What You Need to Know About Gluten Sensitivity

If you’ve ruled out celiac disease but eliminating gluten from your diet seems to alleviate your symptoms, you may have gluten sensitivity. Gluten sensitivity, also referred to as non-celiac gluten sensitivity (NCGS) or non-celiac wheat sensitivity (NCWS), is a condition when ingesting gluten leads to intestinal or other reactions. 

If excluding gluten from your diet relieves symptoms, and eating gluten causes symptoms to return, you could be diagnosed with gluten sensitivity simply through a process of elimination.  

What causes gluten sensitivity? 

Little is still known about gluten sensitivity even though it was identified over 40 years ago. Experts are mixed in terms of their thoughts on the definition of the condition, its actual causes, and how to more definitively diagnose it. 

Someone with NCGS is reactive to gluten from wheat, barley, and rye. Some experts don’t agree that gluten is the cause of the reactions, at least in some individuals. Some hypothesize that other components of wheat may be causing reactions, such as fructans, a type of carbohydrate and one type of “FODMAP” (Fermentable Oligo-, Di-, Monosaccharides and Polyols). FODMAPs are types of short chain carbohydrates found in a broad range of foods. 

Wheat contains fructans, but so do some foods that do not contain gluten such as onion and watermelon. Going on a gluten-free diet that eliminates wheat could reduce fructan intake and, if fructans are the issue, relieve symptoms. 

Is there a test for gluten sensitivity? 

Gluten sensitivity is currently diagnosed by ruling out celiac disease and wheat allergy (as well as other conditions.) There are no tests or biomarkers to identify NCGS. A biomarker is something present in the body (blood or tissues) that is a sign of a status, condition, or disease in the body. Researchers have yet to identify a NCGS biomarker, but if they did, it would help physicians accurately diagnose the condition.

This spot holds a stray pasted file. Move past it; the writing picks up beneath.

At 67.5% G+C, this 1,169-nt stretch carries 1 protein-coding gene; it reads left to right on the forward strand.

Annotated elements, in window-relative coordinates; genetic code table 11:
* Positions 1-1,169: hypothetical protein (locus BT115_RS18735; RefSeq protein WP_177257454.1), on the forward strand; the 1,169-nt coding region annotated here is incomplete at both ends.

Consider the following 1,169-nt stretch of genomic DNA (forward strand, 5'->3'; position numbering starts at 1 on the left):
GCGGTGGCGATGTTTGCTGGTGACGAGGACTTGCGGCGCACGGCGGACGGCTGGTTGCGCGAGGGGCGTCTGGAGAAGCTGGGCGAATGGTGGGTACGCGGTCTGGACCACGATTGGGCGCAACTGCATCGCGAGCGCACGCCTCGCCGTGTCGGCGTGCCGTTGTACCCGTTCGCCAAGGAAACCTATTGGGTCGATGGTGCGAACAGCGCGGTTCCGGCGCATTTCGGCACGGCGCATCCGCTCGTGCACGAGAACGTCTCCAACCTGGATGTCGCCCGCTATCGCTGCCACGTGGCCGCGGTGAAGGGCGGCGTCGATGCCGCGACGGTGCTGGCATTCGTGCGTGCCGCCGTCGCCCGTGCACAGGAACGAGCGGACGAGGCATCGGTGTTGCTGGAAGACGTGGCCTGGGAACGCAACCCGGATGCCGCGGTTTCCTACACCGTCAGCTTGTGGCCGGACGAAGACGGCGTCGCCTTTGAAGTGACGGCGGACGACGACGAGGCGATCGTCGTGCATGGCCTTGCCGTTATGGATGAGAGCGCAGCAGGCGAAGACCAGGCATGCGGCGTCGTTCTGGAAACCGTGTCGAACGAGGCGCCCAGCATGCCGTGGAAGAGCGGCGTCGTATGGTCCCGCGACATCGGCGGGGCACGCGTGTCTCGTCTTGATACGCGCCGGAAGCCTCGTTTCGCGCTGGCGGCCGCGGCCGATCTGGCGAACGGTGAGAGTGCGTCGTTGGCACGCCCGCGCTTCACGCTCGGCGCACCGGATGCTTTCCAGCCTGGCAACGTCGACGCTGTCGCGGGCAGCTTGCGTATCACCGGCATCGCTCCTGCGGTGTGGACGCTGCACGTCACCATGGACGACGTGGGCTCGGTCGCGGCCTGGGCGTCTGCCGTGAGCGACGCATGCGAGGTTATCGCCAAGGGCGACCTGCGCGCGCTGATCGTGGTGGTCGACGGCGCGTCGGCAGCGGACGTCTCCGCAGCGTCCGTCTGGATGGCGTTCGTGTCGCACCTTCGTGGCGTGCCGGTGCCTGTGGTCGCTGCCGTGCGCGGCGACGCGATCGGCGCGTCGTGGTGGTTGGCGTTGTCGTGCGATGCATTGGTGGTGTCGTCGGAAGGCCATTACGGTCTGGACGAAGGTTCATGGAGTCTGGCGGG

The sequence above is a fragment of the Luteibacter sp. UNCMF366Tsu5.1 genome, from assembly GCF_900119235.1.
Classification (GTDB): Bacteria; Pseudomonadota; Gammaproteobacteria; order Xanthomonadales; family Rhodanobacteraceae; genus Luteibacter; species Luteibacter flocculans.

While genetic testing can be helpful to rule out celiac disease, a negative result for celiac disease does not rule out gluten sensitivity. 


Note: If you think you may have gluten sensitivity, it is important to have testing done before giving up gluten. Ruling out celiac disease is a first step in testing for NCGS, and this testing may not be accurate if you are already on a gluten-free diet. 


What we know about gluten sensitivity 

  • Gluten sensitivity is not an autoimmune disorder like celiac disease. 
  • Emerging research indicates possible immune system involvement (not autoimmune). 
  • Gluten sensitivity may manifest symptoms that are like those caused by celiac disease. 
  • Gluten sensitivity does not result in intestinal damage, characteristic of celiac disease, but may cause intestinal inflammation. 
  • A strict gluten-free diet alleviates the symptoms of true gluten sensitivity.
  • There is currently no test for gluten sensitivity. 

What we still don’t know 

  • How to clearly diagnose NCGS. 
  • Whether or not you need to remain on a gluten-free diet for life. 
  • Whether or not fructans – or other components of wheat, barley and rye along with, or other than, gluten – cause reactions, at least in some individuals. 

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